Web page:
This was a spending spree for Telesco who had a ton of cap space and went to work bringing in veterans. He didn’t have to pay top dollar for any one position but attempted to fill major holes. On paper, these all looked like great moves but older players come with injury risks. 

The Chargers also traded for guard Trai Turner and combined with Bulaga they seemed to fix the right side of the line. Health would be the theme however as they would combine to play in just 19 games. In over half of those games, the pair would have to leave early due to injury. 

Chris Harris Jr. was somewhat of a puzzling signing because the team had 2018 All-Pro Desmond King at slot corner. King’s play had dropped in 2019 and he had a falling out due to disciplinary issues. It wasn’t out of the question he could reclaim that form and get on the same page with the team. Harris’ first Chargers season has gotten off to a rough start missing seven games due to a foot injury. When he was on the field he allowed a Passer Rating when targeted of 113.9.2020 NFL Draft 

Round 1 – Pick 6: Justin Herbert, QB, Oregon

Round 1 – Pick 23: Kenneth Murray, LB, Oklahoma

Round 4 – Pick 112: Joshua Kelley, RB, UCLA 

Round 5 – Pick 151: Joe Reed, WR, Virginia 

Round 6 – Pick 186: Alohi Gilman, S, Notre Dame

Round 7 – Pick 220: K.J. Hill, WR, Ohio State

I think we can all agree at this point that Justin Herbert was one of the best picks by any team in this class. You can never judge a quarterback after just one season, but he couldn’t have asked for a better start. Thrust into action earlier than expected, Herbert shattered every rookie quarterback record. 

In Telesco’s defense, he didn’t panic and mortgage the future to move up for Tua Tagovailoa or even Joe Burrow. This took at least a little luck because the Dolphins each could have taken him if they wanted. Regardless this was a huge hit by Telesco and I think it’s one of the reasons he still has his job. 

Kenneth Murray was the second of the Chargers’ first-round picks. Spending a second and third-round pick for Murray was a big risk, especially for an off-ball linebacker. The team had many holes to fill and linebacker was a big need but it was a steep price. Murray struggled with the speed of the game early on. He would hesitate, overrun gaps, and struggle to get off blocks. Young linebackers usually struggle their first season, and towards the end of the year, he made major strides. With time he could still become the playmaker they envisioned him being.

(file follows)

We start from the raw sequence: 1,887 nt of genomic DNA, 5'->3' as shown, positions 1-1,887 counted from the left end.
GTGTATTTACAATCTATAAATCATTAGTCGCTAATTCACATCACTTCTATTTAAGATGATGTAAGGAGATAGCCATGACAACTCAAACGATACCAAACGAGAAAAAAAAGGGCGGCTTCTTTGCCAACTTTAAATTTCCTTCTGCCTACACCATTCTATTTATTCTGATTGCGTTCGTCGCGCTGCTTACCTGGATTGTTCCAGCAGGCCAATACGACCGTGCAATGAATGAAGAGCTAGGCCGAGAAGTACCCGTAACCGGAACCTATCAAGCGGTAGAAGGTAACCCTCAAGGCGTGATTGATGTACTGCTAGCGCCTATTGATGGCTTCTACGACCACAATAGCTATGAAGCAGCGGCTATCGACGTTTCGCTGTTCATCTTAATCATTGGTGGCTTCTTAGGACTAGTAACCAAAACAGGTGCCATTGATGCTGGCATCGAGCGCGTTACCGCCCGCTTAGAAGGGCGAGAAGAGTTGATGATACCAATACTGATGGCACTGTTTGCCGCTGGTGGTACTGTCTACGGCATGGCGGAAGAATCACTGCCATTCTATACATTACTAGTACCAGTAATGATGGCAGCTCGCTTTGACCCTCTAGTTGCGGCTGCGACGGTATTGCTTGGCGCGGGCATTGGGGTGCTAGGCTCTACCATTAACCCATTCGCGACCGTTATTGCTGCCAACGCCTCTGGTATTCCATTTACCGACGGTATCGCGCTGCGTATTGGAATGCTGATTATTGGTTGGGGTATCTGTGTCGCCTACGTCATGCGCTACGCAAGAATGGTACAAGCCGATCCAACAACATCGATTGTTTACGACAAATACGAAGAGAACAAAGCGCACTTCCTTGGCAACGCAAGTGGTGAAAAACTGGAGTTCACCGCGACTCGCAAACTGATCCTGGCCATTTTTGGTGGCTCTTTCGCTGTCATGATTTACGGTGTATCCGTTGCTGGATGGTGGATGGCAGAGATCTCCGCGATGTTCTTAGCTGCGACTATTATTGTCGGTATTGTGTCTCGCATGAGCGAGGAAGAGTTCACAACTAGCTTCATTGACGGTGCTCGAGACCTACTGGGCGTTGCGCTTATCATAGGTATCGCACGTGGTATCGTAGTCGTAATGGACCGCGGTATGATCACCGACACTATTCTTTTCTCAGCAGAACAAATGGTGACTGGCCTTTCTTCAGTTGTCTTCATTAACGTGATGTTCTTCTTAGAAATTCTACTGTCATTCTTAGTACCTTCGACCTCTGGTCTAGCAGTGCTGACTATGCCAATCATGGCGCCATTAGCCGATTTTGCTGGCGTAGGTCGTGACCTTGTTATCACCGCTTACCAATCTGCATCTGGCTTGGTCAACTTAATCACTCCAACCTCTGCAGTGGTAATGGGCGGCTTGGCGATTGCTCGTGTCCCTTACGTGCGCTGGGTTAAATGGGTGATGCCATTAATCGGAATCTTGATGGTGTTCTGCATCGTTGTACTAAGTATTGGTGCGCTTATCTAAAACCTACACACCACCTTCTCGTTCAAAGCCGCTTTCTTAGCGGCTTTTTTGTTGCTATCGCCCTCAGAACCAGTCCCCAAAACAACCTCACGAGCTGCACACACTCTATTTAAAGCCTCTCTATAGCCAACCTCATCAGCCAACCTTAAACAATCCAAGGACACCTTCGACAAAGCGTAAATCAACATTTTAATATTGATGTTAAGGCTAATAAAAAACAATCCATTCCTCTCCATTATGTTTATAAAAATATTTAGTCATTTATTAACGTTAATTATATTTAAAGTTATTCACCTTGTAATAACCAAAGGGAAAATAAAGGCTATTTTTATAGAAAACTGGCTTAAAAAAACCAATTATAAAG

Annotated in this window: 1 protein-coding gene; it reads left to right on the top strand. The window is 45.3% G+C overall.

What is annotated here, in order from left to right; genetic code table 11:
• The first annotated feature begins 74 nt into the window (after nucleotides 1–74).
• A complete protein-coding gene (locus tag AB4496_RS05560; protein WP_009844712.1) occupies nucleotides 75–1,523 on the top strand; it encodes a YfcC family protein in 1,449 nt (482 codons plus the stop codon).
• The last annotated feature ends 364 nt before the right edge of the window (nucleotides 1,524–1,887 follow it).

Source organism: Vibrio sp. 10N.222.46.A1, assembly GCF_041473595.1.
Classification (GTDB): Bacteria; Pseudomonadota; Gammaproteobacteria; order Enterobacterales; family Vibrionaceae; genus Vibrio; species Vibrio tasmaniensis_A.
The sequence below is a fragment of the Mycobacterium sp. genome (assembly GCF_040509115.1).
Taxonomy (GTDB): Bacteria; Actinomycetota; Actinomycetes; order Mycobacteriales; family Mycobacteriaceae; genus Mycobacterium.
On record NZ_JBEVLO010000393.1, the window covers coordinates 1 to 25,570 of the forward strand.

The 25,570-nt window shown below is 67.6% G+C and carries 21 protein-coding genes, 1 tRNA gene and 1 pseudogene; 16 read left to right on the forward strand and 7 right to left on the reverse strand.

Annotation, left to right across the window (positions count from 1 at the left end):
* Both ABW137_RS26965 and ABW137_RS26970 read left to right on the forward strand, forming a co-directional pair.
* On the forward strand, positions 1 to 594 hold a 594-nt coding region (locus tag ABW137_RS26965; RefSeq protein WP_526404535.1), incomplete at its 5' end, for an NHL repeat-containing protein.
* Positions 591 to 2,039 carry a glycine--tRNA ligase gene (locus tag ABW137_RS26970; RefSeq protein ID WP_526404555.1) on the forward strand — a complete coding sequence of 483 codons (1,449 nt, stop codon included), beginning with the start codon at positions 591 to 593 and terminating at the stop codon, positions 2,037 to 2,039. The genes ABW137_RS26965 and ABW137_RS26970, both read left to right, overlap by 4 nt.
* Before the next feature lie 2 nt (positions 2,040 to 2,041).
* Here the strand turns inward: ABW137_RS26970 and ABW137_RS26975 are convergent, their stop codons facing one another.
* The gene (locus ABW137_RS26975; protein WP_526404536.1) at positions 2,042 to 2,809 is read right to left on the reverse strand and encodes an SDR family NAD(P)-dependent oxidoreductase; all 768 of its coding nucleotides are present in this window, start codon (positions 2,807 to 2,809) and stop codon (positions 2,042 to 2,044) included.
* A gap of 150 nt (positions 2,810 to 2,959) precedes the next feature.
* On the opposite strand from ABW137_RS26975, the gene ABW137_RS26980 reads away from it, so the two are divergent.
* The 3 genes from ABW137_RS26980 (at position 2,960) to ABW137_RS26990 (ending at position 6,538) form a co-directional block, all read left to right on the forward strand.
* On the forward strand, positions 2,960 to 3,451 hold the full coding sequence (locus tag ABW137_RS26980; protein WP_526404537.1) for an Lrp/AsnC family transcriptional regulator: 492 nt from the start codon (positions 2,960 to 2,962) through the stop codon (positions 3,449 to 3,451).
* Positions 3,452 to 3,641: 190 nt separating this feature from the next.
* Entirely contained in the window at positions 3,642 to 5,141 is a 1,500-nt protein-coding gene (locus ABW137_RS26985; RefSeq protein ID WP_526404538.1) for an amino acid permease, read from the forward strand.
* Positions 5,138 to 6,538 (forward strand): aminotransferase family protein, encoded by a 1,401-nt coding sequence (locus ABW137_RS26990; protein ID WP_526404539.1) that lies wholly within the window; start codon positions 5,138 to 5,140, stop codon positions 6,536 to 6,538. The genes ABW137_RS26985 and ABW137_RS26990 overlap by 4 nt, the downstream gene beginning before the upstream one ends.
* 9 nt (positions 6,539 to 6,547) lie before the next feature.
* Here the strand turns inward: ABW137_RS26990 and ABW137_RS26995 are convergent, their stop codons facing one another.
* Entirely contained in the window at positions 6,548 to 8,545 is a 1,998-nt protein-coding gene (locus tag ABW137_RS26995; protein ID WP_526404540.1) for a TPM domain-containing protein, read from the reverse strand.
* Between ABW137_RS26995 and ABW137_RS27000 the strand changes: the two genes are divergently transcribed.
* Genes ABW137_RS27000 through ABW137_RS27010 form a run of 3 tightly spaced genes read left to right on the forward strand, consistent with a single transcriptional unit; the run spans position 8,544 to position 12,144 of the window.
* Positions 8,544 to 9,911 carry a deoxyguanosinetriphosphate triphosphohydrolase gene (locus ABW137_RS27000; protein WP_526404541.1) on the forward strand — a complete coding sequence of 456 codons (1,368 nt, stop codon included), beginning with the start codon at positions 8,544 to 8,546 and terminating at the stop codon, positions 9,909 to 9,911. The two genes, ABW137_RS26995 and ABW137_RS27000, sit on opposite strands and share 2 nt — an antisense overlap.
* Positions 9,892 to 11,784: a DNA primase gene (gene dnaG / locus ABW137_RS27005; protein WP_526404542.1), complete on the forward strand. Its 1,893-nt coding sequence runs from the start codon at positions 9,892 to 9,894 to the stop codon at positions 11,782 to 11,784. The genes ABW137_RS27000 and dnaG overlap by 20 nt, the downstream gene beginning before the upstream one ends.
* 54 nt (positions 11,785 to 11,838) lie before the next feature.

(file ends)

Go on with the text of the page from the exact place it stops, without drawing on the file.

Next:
The rest of the class saw little action in 2020 outside of Joshua Kelley. With running back Justin Jackson injured early in the year, Kelley had a great opportunity for early carries. In two of his first three games, he would average over five yards per carry, but would only hit that mark once more in his last 10 games. Fumbling in back-to-back games seemed to derail a promising start. 

Alohi Gilman was passed on several times for a starting spot at safety and played mostly special teams. Joe Reed was fine returning kicks but the team didn’t trust his skills as a receiver. K.J. Hill had some big catches late in the season but finished with just seven receptions on the year. 

When you look at these two off-seasons it’s pretty symbolic of Telesco’s tenure. A couple of home runs, and a lot of strikeouts. Out of the two draft classes, how many do we know right now are good players. Justin Herbert could be the only one. Tranquill and Murray are the next closest after promising starts. These three are also the only players in either draft class that are undoubted starters in 2021.

The analytics haven’t loved Telesco’s decisions in the draft. They rank in the bottom 10 teams in the NFL in draft return over the past five seasons. The Chargers aren’t getting enough value out of their draft picks. In free agency, only two players added in these two seasons have started more than 10 games. 

The bottom line is that Telesco has not done enough to build a consistent winning roster. Coaching played a huge factor in close losses but the depth of the roster has been exposed. More than that, the team is consistently dominated at the line-of-scrimmage. It would be hard to find a season in Telesco’s time that had an above-average offensive line. 

Going into 2021, Telesco has to be better. He has enormous decisions to make on internal free agents like Hunter Henry, Michael Davis, and three of the team’s five starting offensive linemen. As he continues to build this roster protecting Herbert has to be his priority. The draft will show how committed he is. He has drafted just two offensive linemen in the past three years. Neither of them are starters.

I went into this series to try and paint the whole picture of how Telesco has constructed this team. I think the stars picked at the top of drafts like Bosa, James and Herbert blind many from much of the late-round mediocrity. His bargain free-agent additions have covered up some big-contract blunders. Bad coaching mistakes have hidden some major roster flaws. 

It looks as if Telesco will be allowed at least some say on the Chargers’ third coach during his tenure. If the next coach doesn’t succeed quickly, the seat is only going to get hotter. The good news for Telesco is he will have another shot to change the narrative in one of the biggest offseasons in franchise history. 

So what do you think? Has Tom Telesco been a good GM for the Chargers thus far? Vote below.

Part 1: The Early Years.

Part 2: McCoy’s Downfall.

Part 3: The Beginning of Lynn.